Have you ever been out camping and had a storm roll in unexpectedly? I have. It makes you think about just how safe your tent really is!
Is it safe to be in a tent during a thunderstorm? A tent is not safe during a lightning storm. If it is the highest thing in the area it’s at risk of being struck directly. If your tent is under a tree or other object, you could get struck by sideflash or ground current.
Unfortunately, tents don’t provide any protection from lightning and could even make it more likely that you’ll get struck by lightning in certain circumstances.
Lightning will usually strike the highest point in an area. This can cause some problems if you’re out camping in a tent.
If you’re in an area that doesn’t have a lot of trees or other types of cover, you could very well be the highest point out there. This means that you’re in danger of getting struck by lightning.
In the case of a direct lightning strike, it would most likely strike the tent poles or other supporting structures inside the tent. If you’re in contact with the poles when they’re hit you’ll also act as a conductor and channel the electricity into the ground.
If your tent is set up under trees (or another type of cover) then you’re at risk of being struck by sideflash or ground current.
The types of lighting strikes that you’re likely to experience while inside a tent are:
Contact – A contact strike happens when you’re touching something that gets hit by lightning. The current moves down the object that’s struck, and then travels into your body.
Sideflash – Sideflash is when lightning strikes a taller object and starts to travel down it. Then, the lightning jumps to another object and continues into the ground.
Ground Current – Ground current happens when lightning strikes an object and travels into the ground. This current can then travel into your body and cause damage.
If you happen to be camping during when a thunderstorm rolls in, there are a few things you can do to make yourself safer.
If you have access to a vehicle, it’s best to get inside and wait out the storm. Your vehicle will be safer than the tent but it isn’t completely safe.
Some people believe that the rubber tires protect you from getting hit by lightning, but that’s just an old wives tale. Cars can still get struck by lightning and damage the vehicle and the people inside. It’s just much less dangerous than being inside a tent when it gets hit.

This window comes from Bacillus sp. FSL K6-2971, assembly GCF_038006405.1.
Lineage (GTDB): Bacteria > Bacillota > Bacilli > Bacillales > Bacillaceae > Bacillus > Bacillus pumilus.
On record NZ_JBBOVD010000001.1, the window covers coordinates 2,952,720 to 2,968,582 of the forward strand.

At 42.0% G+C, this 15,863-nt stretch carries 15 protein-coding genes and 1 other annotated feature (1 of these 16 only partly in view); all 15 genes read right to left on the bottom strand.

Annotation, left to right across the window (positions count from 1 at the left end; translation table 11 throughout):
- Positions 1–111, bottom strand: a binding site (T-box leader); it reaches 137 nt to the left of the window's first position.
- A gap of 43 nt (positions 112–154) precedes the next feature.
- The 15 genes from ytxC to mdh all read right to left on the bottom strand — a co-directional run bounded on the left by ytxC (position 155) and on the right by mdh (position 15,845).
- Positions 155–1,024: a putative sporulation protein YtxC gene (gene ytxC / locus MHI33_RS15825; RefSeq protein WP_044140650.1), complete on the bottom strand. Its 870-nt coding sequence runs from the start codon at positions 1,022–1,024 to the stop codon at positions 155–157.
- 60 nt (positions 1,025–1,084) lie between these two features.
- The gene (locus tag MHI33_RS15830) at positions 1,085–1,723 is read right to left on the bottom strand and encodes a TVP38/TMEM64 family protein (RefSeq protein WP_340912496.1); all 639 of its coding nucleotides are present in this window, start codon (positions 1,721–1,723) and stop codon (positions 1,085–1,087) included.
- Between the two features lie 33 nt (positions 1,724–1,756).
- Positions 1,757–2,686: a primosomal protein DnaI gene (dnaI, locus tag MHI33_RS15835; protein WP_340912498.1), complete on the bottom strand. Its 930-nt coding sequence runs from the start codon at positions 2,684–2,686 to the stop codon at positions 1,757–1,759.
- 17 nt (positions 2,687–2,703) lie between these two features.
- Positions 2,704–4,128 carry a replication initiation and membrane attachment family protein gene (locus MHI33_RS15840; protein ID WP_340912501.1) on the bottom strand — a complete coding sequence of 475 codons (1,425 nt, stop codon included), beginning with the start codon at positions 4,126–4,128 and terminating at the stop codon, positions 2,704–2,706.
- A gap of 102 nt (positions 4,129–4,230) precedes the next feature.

Even better than a vehicle is moving into a nearby building! A lightning strike on a building will most likely not do anything to you so you safely stay inside and wait out the storm.
Sometimes things happen and your situation won’t let you just jump into a nearby vehicle or seek shelter in a house. In those cases, there are a few things you can do to make yourself safer inside of a tent.
Start by making sure that you’re not touching any of the poles of other supporting structures inside the tent. If the tent happens to get hit by lightning, it’s probably going to travel down these poles and into the ground. If you’re touching them, then you’re going to get hit too!
Next, you want to try to make a little contact with the ground as possible. Ideally, you would take a standing or squatting position with just the balls of your feet touching the ground, but I don’t know anyone that can do this for the entire length of a thunderstorm.
The next best thing is to stand as much as you can to minimize and ground current damage that may occur if lightning does strike. Definitely don’t lay down! Putting more of your body in contact with the ground puts more of your body at risk and really increases the chances of a lightning strike being fatal.
With no other shelter around, staying inside your tent is still the best option. If the tent gets hit there is at least a chance that the lightning will be directed around you by the tent poles or skin of the tent and not strike you at all. If you’re just out in a field, then you’re the most likely target of the lightning.
The best way to protect yourself is by choosing a campsite that isn’t likely to attract lightning at all!
First, schedule camping trips when thunderstorms aren’t likely or aren’t predicted. I know this isn’t always possible, but I still had to say it since it really is the best way to keep yourself safe from lightning.
Besides just avoiding lightning all together, there are several other things you can do to stay safe.
- Try to set up camp in a ravine or low-lying area. These areas tend to not get struck by lightning since they’re lower than the surrounding areas.
- Don’t set up camp in the middle of an open field. If you set up a tent in the middle of a field, then you’re making yourself the most likely target in the area.
- Stay away from lone trees. Setting up camp in a wooded area is fine, setting up next to a single tree isn’t. This just makes you even more likely to get struck by lightning.
- You also want to avoid areas that have a lot of conductors. Don’t set up next to a metal fence or right next to a lake. It’s a myth that water and metal attract lightning, but they do conduct it very well and this could result in an increased ground current threat.
Interestingly enough, there are some people working on creating “lightning proof” tents. I don’t know of any that are available for sale but a few have been shown off in articles. One of them is this Bolt Tent.
The video is cool, but I won’t be looking for “lightning proof” tents any time soon.
Do tents attract lightning? Tents don’t attract lightning, but they aren’t safe in a thunderstorm and they can make it more likely that you’ll get hit is they’re set up in an open field or under a lone tree.
Can you get struck by lightning in a tent? Lighting shouldn’t hit you directly if you’re inside a tent, but it can hit the tent or the area around the tent. It isn’t considered safe to be inside a tent during a lightning storm. You’re better off taking shelter inside a car or building until the storm passes.